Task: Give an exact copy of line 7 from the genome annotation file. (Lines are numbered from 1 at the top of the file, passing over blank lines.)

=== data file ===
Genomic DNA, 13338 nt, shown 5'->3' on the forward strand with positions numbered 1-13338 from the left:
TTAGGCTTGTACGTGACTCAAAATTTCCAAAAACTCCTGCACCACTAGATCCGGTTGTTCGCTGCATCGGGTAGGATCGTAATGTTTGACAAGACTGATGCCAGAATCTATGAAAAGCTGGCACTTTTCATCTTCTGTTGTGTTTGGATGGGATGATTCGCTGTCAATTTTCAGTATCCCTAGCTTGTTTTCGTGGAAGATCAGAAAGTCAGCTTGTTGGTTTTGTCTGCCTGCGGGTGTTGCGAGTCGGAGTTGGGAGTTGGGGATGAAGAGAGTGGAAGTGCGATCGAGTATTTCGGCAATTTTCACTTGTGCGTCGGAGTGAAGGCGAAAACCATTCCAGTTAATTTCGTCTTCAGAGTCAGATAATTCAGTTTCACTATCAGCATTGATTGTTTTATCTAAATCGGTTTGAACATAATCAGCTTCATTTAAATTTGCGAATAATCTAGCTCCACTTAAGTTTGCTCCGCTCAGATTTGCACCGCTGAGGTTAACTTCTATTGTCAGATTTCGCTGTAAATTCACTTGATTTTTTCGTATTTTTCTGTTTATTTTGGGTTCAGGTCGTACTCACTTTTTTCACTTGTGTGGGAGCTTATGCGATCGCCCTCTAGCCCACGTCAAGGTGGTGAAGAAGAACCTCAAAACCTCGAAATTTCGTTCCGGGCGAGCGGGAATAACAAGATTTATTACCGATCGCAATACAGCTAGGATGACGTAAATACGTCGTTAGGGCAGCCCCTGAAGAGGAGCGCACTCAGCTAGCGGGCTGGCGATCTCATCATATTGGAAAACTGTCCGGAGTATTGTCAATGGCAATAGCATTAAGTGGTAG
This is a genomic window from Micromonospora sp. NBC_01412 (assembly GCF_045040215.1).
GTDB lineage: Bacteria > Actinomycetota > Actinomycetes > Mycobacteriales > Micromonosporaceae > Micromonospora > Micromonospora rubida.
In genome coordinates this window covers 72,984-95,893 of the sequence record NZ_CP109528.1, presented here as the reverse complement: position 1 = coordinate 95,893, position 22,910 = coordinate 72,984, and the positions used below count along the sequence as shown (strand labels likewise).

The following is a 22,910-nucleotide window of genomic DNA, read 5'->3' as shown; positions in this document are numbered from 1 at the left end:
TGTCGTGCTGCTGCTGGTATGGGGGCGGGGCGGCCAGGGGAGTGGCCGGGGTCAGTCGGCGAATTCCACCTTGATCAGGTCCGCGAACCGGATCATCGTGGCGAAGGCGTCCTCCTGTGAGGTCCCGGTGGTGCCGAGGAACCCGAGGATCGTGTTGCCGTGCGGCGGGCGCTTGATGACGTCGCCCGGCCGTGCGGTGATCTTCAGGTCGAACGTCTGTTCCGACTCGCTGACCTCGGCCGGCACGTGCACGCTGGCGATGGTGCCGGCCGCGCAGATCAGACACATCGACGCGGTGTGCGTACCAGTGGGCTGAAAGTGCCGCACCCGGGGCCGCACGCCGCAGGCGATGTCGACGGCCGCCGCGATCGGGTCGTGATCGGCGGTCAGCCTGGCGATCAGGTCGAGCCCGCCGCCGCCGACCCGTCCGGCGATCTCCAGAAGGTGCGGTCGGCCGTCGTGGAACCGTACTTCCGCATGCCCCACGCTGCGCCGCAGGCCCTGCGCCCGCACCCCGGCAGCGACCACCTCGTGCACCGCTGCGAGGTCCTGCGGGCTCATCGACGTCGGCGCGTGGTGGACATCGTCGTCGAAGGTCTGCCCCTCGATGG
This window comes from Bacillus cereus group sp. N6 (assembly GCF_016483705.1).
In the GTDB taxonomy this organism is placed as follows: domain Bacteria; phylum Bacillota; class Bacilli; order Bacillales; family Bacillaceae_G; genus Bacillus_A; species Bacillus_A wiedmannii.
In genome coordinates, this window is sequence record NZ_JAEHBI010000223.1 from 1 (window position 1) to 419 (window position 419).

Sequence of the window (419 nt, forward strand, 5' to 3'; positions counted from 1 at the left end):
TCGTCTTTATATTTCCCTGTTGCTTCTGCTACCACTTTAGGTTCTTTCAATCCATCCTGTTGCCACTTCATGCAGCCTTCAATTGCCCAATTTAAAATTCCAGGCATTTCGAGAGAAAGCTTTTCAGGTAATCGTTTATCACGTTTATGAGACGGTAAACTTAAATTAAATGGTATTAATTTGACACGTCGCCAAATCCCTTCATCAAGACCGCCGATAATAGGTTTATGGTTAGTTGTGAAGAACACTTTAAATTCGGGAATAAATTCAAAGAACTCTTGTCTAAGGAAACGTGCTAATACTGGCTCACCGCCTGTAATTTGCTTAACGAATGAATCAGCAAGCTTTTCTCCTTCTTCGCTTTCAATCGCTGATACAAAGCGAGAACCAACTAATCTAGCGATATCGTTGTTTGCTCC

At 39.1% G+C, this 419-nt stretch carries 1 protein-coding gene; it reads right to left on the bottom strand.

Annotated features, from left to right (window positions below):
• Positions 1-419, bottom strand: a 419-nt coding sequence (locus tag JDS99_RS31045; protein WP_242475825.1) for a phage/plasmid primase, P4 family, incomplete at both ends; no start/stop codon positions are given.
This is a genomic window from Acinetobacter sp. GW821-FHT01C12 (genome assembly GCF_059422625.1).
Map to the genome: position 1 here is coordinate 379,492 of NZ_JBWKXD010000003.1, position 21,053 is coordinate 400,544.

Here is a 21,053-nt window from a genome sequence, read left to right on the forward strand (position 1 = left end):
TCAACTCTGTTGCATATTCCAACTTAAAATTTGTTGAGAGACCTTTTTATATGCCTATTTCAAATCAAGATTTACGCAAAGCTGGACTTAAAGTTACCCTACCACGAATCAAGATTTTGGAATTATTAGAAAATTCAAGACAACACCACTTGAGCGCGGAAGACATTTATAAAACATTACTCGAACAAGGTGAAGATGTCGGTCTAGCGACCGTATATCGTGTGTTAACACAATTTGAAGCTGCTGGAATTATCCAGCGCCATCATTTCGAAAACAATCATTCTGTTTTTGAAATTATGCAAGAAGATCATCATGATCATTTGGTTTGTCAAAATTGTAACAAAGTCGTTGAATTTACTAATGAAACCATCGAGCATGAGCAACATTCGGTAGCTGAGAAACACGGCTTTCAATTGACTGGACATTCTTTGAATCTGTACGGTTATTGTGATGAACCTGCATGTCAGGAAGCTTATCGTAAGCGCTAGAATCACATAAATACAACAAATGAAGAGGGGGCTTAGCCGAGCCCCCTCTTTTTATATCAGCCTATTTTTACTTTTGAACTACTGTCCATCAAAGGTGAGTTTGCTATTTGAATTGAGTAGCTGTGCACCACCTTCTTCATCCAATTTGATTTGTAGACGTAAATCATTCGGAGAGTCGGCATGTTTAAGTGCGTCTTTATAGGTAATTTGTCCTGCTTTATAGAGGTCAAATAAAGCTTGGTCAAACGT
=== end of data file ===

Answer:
TGTCGTGCTGCTGCTGGTATGGGGGCGGGGCGGCCAGGGGAGTGGCCGGGGTCAGTCGGCGAATTCCACCTTGATCAGGTCCGCGAACCGGATCATCGTGGCGAAGGCGTCCTCCTGTGAGGTCCCGGTGGTGCCGAGGAACCCGAGGATCGTGTTGCCGTGCGGCGGGCGCTTGATGACGTCGCCCGGCCGTGCGGTGATCTTCAGGTCGAACGTCTGTTCCGACTCGCTGACCTCGGCCGGCACGTGCACGCTGGCGATGGTGCCGGCCGCGCAGATCAGACACATCGACGCGGTGTGCGTACCAGTGGGCTGAAAGTGCCGCACCCGGGGCCGCACGCCGCAGGCGATGTCGACGGCCGCCGCGATCGGGTCGTGATCGGCGGTCAGCCTGGCGATCAGGTCGAGCCCGCCGCCGCCGACCCGTCCGGCGATCTCCAGAAGGTGCGGTCGGCCGTCGTGGAACCGTACTTCCGCATGCCCCACGCTGCGCCGCAGGCCCTGCGCCCGCACCCCGGCAGCGACCACCTCGTGCACCGCTGCGAGGTCCTGCGGGCTCATCGACGTCGGCGCGTGGTGGACATCGTCGTCGAAGGTCTGCCCCTCGATGG